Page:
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Imaging the PM/AICD patient; just because we can, should we?
Journal of Cardiovascular Magnetic Resonance volume 16, Article number: P101 (2014)
Pacemaker/AICD imaging is infrequently performed on patients in an MRI environment. When the risk justifies the end, however, consideration to perform 'high-risk' scanning can be made on a case-by-case basis but typically with trepidation. However, an important issue has surfaced, "Is the MRI scan adding valuable and irrefutable information to warrant such risk?
Over 3 years, 48 patients were imaged via MRI/CMR (1.5T GE, Milwaukee, WI). Specifically: 8 AICD, 7 AICD/PM, 2 retained lead, 2 REVO and 29 dual chamber PM. Specific criteria were followed for all pts to objectively define whether final diagnosis provided additional information towards pt care. A checklist of 3 questions was answered following scan interpretation by both the technologist and performing MRI physician: 1) Did the diagnosis change? 2) Did the MRI provide additional information to the existing diagnosis? 3) Did patient management change? If 'Yes' was answered to any of the above questions, it was considered that the MRI scan was of value to patient diagnosis and/or therapy.
All patients completed the procedure with no death, VT/VF, power-on-reset or adverse events. The PM/AICD was interrogated after the scan by EP/cardiologist to determine changes in impedance, amplitude or threshold. No clinically meaningful changes occured and no post-procedure revisions to generator/lead or parameters were required. Avg MRI: 20 ± 55 min. Regarding the population, 36/48 (75%) were neurology/neurosurgery and 12(25%) were cardiac/vascular cases. After reviewing the 36 neurology cases and comparing the results from prior studies (CT, angio, EEG and/or myelogram), 16/35 (45%) MRIs not only provided additional information but changed the original diagnosis and, in turn, the course of medical treatment. In 8 pts (22%), the MRI provided additional information to the original diagnosis. Thus, a total of 24 pts (67%) demonstrated MRI scanning was of value to the final diagnosis. In 12/36(33%) pts, MRI did not provide further information but confirmed original diagnosis. The 12 cardiac cases were also compared to prior studies (catheterization, TEE, TTE and/or stress) and in 4 pts (33%), the MRI provided additional information to change the original diagnosis and also pt management. The remaining 8 (67%) revealed extra information was gathered via CMR. In essence, 100% of the cardiac population benefited by having a CMR exam performed.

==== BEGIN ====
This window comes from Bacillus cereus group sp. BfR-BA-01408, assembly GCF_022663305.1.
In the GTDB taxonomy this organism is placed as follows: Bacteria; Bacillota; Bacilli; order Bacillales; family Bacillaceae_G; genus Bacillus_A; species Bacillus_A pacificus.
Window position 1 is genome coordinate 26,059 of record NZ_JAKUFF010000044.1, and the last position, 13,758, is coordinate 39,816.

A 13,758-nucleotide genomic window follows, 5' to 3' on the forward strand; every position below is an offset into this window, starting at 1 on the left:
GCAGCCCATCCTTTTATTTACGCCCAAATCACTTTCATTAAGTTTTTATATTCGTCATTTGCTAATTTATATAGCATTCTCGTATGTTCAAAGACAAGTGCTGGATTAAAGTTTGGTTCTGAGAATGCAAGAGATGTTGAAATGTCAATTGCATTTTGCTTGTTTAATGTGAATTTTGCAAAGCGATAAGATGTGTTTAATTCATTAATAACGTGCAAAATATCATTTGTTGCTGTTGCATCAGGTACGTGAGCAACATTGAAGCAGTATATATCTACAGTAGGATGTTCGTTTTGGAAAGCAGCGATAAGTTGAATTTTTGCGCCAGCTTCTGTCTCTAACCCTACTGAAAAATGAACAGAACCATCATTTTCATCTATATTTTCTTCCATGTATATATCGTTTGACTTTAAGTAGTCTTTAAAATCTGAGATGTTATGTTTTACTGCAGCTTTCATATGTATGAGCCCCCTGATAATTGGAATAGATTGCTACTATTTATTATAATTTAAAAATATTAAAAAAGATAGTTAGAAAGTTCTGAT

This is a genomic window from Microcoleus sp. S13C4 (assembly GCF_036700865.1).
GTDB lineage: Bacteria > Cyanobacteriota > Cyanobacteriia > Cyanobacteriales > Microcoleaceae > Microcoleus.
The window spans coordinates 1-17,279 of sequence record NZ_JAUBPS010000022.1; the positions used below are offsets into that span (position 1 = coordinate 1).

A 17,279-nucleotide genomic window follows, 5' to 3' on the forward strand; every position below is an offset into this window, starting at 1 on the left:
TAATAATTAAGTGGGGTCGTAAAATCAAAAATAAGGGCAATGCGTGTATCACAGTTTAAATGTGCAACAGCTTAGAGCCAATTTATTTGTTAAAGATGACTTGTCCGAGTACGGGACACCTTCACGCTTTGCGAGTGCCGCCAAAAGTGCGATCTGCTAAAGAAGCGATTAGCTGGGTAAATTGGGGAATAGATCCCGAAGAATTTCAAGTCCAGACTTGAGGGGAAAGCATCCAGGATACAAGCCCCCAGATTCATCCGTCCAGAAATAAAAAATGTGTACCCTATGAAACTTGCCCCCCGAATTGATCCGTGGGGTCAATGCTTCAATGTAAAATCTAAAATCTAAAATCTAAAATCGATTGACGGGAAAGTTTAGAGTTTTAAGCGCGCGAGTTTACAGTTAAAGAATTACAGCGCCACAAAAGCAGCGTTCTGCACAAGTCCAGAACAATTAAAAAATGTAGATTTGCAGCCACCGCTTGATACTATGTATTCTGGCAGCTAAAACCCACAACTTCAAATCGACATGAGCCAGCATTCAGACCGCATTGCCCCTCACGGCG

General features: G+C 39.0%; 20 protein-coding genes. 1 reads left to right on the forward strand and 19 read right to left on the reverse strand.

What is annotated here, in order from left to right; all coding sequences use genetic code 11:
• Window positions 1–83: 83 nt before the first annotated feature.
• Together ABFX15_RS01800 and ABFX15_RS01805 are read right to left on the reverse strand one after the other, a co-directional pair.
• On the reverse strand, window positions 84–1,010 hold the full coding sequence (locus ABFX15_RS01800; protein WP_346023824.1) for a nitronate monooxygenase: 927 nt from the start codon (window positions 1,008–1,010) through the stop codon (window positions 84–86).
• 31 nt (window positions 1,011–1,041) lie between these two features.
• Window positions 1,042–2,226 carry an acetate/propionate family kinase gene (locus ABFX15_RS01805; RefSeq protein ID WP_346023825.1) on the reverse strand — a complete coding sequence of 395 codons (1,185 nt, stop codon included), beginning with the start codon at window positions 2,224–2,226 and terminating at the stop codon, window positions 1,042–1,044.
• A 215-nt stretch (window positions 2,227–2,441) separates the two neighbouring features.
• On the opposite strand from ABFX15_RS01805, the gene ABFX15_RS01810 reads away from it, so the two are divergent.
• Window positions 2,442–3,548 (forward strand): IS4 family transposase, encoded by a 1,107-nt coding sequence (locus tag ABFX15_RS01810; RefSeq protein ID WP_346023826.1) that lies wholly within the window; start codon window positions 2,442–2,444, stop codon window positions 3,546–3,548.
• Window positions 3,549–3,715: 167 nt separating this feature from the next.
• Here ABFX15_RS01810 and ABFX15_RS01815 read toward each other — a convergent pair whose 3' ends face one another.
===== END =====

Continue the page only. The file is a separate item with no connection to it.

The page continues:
The use of PM/AICD imaging in MRI remains controversial but as the lead/generator technology has improved and increased confidence in its use is found. We show that MRI/CMR procedures on carefully selected patients with PM/AICDs are beneficial and substantially add valuable, often irrefutable information to pt diagnosis and subsequent management We propose that not only are PM/AICDs safe when imaged properly but potentially no longer 'forbidden' in the MRI environment. Moreover, there can be frequent and marked life-altering and life-saving consequences.
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Biederman, R.W., Doyle, M., Williams, R.B. et al. Imaging the PM/AICD patient; just because we can, should we?. J Cardiovasc Magn Reson 16, P101 (2014). https://doi.org/10.1186/1532-429X-16-S1-P101
- Medical Treatment
- Patient Management
- Final Diagnosis
- Management Change
- Specific Criterion